Marshall University's Student Newspaper

The Parthenon

Marshall University's Student Newspaper

The Parthenon

Marshall University's Student Newspaper

The Parthenon

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BeyondMU: Justice Delivers Final State of the State Address

Matthew+Schaffer
The Parthenon
Matthew Schaffer

West Virginia Governor and Senate-hopeful Jim Justice delivered his eighth and final State of the State address highlighting his legacy and proposals for next year’s budget on Wednesday, Jan. 10.

Throughout his speech, Justice underscored the state’s economic, tourism and infrastructure developments during his two term. He also proposed additional pay raises for the state’s employees, further cuts to personal income taxes, eliminating social security taxes, as well as a childcare tax credit and school funding to the state legislature.

“I don’t want to sound braggadocious about anything, but my administration does not believe in growing government,” he said. “We use earnings to absolutely make choices to do projects to grow this state.”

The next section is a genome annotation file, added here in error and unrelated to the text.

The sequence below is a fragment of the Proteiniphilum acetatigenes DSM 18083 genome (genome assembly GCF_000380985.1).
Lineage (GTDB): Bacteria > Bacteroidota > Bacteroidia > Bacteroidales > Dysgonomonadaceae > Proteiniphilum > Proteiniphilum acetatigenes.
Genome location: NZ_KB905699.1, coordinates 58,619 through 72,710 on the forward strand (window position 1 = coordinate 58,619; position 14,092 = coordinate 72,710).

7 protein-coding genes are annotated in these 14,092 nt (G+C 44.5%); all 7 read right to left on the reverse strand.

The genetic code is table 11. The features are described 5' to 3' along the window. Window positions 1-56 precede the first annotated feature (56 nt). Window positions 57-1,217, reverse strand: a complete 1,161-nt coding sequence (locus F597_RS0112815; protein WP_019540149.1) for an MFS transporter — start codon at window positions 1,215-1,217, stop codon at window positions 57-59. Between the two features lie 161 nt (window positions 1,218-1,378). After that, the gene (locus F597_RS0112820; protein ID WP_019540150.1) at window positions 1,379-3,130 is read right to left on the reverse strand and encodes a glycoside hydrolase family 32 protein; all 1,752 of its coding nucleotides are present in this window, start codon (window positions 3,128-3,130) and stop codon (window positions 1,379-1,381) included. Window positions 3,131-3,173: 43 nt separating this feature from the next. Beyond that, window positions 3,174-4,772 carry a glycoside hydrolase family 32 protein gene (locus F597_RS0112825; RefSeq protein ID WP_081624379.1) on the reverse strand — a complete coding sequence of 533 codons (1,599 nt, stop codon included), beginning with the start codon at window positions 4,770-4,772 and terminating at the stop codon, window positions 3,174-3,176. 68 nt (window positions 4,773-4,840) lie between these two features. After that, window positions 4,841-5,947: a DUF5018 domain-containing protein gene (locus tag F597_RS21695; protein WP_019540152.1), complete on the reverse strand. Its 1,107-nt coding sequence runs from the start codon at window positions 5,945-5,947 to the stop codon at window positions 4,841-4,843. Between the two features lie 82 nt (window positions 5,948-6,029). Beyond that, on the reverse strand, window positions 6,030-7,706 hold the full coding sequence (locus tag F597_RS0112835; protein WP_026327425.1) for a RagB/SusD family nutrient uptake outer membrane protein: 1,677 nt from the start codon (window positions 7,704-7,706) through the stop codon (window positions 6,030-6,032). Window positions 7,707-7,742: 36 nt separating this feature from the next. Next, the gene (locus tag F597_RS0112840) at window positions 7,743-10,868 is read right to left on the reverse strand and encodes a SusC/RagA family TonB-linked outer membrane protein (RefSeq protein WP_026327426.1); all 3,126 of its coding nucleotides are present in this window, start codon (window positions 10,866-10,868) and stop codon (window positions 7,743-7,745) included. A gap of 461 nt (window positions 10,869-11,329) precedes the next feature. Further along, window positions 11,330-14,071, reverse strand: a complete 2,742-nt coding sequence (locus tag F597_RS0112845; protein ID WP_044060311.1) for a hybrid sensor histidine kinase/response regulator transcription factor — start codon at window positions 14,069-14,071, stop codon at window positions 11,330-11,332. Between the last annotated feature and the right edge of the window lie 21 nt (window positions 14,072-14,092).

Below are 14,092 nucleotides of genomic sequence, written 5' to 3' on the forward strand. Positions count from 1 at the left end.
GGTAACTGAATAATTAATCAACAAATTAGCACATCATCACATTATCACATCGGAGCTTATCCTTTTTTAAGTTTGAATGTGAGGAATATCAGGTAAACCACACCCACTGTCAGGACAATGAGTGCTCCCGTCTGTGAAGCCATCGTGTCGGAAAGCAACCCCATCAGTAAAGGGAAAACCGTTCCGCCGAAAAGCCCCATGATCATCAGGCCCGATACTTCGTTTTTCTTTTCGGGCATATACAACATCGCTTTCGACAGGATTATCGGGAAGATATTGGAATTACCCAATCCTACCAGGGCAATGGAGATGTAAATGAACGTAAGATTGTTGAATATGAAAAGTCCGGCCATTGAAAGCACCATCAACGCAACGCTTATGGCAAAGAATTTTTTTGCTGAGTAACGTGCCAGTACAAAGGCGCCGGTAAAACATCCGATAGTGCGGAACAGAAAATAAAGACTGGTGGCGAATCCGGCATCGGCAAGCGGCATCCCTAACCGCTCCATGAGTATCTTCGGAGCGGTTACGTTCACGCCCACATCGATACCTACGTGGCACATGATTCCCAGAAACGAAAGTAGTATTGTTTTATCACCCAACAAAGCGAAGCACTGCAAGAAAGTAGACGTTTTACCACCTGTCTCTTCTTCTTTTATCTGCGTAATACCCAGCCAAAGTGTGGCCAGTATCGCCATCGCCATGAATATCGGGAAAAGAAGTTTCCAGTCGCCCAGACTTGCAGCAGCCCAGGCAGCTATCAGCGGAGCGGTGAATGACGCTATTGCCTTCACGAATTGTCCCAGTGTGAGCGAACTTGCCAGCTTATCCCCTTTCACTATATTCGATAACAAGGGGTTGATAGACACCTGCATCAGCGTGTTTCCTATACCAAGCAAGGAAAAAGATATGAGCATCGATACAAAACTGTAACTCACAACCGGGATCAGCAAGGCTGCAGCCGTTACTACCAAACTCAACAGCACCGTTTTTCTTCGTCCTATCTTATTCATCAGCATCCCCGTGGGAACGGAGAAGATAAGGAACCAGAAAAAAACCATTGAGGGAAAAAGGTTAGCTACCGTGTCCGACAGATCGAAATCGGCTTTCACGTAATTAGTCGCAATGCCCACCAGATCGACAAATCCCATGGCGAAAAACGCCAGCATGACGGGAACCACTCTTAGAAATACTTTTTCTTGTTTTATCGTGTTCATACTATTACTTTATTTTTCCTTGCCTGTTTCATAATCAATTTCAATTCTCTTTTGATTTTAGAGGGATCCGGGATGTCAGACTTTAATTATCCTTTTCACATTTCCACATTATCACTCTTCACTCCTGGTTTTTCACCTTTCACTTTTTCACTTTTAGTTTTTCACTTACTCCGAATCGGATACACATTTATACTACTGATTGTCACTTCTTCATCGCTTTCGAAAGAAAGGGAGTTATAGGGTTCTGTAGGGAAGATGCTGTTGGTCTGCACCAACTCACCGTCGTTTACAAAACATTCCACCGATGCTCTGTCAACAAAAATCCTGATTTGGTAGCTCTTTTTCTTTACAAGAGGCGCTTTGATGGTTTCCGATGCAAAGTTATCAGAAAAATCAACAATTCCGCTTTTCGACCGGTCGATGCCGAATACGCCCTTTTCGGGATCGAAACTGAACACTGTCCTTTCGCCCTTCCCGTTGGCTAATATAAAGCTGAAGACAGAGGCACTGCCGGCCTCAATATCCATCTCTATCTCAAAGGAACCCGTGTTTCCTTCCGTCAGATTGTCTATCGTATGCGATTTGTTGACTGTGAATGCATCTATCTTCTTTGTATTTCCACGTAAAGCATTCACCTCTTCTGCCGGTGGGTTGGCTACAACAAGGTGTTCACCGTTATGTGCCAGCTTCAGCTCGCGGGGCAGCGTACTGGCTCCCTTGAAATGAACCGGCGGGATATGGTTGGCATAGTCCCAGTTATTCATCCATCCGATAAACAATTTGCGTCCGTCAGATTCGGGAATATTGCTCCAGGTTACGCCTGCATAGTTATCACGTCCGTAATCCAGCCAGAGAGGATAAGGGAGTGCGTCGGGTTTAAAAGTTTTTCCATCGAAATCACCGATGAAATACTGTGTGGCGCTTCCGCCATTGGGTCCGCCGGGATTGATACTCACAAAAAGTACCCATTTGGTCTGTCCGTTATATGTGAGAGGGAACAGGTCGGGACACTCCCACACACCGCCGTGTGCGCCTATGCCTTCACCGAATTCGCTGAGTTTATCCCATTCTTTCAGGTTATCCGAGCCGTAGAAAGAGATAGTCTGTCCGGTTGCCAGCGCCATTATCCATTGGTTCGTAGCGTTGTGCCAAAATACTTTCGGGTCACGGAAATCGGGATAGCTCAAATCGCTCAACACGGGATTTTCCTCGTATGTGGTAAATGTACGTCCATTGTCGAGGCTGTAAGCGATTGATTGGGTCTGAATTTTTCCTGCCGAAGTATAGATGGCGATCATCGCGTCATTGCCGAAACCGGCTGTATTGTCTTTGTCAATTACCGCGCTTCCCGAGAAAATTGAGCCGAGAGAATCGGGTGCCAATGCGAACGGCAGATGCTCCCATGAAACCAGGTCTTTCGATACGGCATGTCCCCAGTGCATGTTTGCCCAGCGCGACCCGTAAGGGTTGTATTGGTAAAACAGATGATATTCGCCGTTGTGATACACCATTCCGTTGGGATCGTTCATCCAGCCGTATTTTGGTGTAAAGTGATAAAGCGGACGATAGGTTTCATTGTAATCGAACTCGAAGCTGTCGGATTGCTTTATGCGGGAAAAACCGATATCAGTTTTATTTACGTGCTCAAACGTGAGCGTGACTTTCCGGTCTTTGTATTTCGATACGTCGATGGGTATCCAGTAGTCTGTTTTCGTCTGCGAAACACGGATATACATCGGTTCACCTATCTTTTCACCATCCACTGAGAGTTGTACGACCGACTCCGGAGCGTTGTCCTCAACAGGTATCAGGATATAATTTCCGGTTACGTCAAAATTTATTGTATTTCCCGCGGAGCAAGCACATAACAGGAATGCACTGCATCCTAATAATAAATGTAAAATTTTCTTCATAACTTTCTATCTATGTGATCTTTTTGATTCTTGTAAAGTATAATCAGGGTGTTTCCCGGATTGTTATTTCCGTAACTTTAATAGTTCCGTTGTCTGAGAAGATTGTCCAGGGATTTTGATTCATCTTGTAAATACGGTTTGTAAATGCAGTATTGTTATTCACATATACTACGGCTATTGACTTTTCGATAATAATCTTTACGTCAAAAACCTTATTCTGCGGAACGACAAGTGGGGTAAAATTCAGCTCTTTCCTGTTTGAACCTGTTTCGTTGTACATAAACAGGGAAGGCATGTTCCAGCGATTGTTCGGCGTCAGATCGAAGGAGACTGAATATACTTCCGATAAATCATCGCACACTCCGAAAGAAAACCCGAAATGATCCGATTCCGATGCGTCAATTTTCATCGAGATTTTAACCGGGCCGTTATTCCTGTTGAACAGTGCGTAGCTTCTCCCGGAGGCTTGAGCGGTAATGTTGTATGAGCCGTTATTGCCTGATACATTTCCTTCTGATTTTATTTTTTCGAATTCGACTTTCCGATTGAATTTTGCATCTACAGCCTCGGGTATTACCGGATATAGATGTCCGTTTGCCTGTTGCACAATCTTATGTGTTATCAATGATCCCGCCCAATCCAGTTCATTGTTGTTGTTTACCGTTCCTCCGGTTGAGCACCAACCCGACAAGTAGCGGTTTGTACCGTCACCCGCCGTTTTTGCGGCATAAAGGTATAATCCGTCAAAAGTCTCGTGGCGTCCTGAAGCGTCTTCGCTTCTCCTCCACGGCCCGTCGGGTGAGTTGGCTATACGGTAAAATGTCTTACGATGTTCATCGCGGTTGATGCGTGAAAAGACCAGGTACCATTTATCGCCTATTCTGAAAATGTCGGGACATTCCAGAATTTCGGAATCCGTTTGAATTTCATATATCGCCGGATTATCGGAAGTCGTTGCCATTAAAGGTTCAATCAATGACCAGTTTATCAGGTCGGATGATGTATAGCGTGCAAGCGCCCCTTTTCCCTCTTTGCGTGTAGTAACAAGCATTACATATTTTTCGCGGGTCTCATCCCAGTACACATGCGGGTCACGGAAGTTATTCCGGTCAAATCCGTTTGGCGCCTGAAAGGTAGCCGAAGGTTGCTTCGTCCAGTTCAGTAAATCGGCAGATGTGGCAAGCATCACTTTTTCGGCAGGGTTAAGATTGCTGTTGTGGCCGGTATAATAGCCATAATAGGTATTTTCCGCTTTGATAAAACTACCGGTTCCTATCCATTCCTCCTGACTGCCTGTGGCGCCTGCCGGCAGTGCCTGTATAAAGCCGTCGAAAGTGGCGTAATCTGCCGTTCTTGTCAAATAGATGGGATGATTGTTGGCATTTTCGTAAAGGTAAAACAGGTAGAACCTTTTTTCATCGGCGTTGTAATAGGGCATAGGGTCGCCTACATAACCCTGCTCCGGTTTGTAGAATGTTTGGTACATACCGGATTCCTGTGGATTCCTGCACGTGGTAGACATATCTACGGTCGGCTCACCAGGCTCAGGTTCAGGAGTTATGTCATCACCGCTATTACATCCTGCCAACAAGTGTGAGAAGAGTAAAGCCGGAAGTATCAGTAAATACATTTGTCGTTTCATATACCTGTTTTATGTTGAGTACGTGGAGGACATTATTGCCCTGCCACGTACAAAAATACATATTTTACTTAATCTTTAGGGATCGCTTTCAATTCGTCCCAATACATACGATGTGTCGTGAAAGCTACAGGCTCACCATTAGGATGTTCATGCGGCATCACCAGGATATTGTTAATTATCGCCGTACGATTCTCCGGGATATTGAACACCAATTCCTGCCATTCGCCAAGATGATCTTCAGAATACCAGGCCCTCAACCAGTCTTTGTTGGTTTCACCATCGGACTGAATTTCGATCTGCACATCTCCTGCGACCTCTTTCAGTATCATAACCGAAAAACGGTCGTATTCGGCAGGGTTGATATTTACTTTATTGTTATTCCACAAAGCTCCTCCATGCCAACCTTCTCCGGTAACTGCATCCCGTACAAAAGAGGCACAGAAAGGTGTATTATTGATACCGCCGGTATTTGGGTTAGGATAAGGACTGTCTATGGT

After announcing his campaign last April for the vacant Senate seat that will be left by Joe Manchin in 2024, the governor spent time focusing on several accomplishments achieved during his time in his role.

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Justice spoke on the 12,591 jobs created since 2017 and announced six additional businesses that will come to or expand throughout West Virginia. In addition, Justice talked on overseeing the multiple tax cuts—having made 23 cuts throughout his terms—before proposing a Child and Dependent Care Tax Credit and the elimination of Social Security taxes.

“Twenty-three different times and delivered on the biggest tax cut, the biggest tax cut in state history, hands down,” Justice said. “I would tell you just this: the faster that we can get rid of the taxes on the individuals, the better we’ll be.” 

He went on to propose $3 million for crisis pregnancy centers, $20 million for senior centers, $15 million for state parks and an additional $10 million for emergency services, as well as an additional $100 million for state healthcare. 

He then described steps made in nurse retention.

“We had 810 new nursing students enrolled in the first year,” Justice said. “I am proposing that we add $30 million to this great program and continue the funding.” 

Justice also proposed his fifth 5% pay raise to teachers and state employees.

However, Justice mentioned little with regards to additional education funding beyond further funding for charter schools, student retention programs, nursing and technical training programs. 

Justice also announced the addition of an agricultural center at West Virginia State University. However, he did not address West Virginia University’s financial difficulties that have resulted in several cuts to majors and faculty at the university last year.

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